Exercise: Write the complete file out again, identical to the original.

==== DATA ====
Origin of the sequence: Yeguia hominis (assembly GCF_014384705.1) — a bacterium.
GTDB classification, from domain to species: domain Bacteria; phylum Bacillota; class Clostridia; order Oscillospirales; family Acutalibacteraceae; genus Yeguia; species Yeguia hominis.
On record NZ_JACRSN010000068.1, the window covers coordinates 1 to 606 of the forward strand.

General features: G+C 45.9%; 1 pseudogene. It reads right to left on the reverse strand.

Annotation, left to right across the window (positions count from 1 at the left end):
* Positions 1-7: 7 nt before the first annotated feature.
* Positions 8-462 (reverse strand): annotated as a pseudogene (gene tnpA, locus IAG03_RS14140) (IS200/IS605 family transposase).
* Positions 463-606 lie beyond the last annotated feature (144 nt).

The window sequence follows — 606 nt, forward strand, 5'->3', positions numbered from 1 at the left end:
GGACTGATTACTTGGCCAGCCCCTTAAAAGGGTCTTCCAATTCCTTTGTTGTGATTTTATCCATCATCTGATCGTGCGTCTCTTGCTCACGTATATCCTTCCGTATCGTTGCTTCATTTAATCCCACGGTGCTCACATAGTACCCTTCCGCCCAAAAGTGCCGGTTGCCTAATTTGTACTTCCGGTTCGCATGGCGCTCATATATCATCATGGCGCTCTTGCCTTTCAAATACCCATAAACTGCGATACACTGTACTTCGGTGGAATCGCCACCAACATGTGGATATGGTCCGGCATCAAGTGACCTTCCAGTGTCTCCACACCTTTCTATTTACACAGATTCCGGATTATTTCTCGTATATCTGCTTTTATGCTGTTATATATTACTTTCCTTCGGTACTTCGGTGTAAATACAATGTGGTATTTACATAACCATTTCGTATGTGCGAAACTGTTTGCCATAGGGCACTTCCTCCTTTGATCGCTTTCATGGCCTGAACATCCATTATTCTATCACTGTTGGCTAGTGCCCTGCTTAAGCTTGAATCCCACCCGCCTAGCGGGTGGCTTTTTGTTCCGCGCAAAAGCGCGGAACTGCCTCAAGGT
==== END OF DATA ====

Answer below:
Origin of the sequence: Yeguia hominis (assembly GCF_014384705.1) — a bacterium.
GTDB classification, from domain to species: domain Bacteria; phylum Bacillota; class Clostridia; order Oscillospirales; family Acutalibacteraceae; genus Yeguia; species Yeguia hominis.
On record NZ_JACRSN010000068.1, the window covers coordinates 1 to 606 of the forward strand.

General features: G+C 45.9%; 1 pseudogene. It reads right to left on the reverse strand.

Annotation, left to right across the window (positions count from 1 at the left end):
* Positions 1-7: 7 nt before the first annotated feature.
* Positions 8-462 (reverse strand): annotated as a pseudogene (gene tnpA, locus IAG03_RS14140) (IS200/IS605 family transposase).
* Positions 463-606 lie beyond the last annotated feature (144 nt).

The window sequence follows — 606 nt, forward strand, 5'->3', positions numbered from 1 at the left end:
GGACTGATTACTTGGCCAGCCCCTTAAAAGGGTCTTCCAATTCCTTTGTTGTGATTTTATCCATCATCTGATCGTGCGTCTCTTGCTCACGTATATCCTTCCGTATCGTTGCTTCATTTAATCCCACGGTGCTCACATAGTACCCTTCCGCCCAAAAGTGCCGGTTGCCTAATTTGTACTTCCGGTTCGCATGGCGCTCATATATCATCATGGCGCTCTTGCCTTTCAAATACCCATAAACTGCGATACACTGTACTTCGGTGGAATCGCCACCAACATGTGGATATGGTCCGGCATCAAGTGACCTTCCAGTGTCTCCACACCTTTCTATTTACACAGATTCCGGATTATTTCTCGTATATCTGCTTTTATGCTGTTATATATTACTTTCCTTCGGTACTTCGGTGTAAATACAATGTGGTATTTACATAACCATTTCGTATGTGCGAAACTGTTTGCCATAGGGCACTTCCTCCTTTGATCGCTTTCATGGCCTGAACATCCATTATTCTATCACTGTTGGCTAGTGCCCTGCTTAAGCTTGAATCCCACCCGCCTAGCGGGTGGCTTTTTGTTCCGCGCAAAAGCGCGGAACTGCCTCAAGGT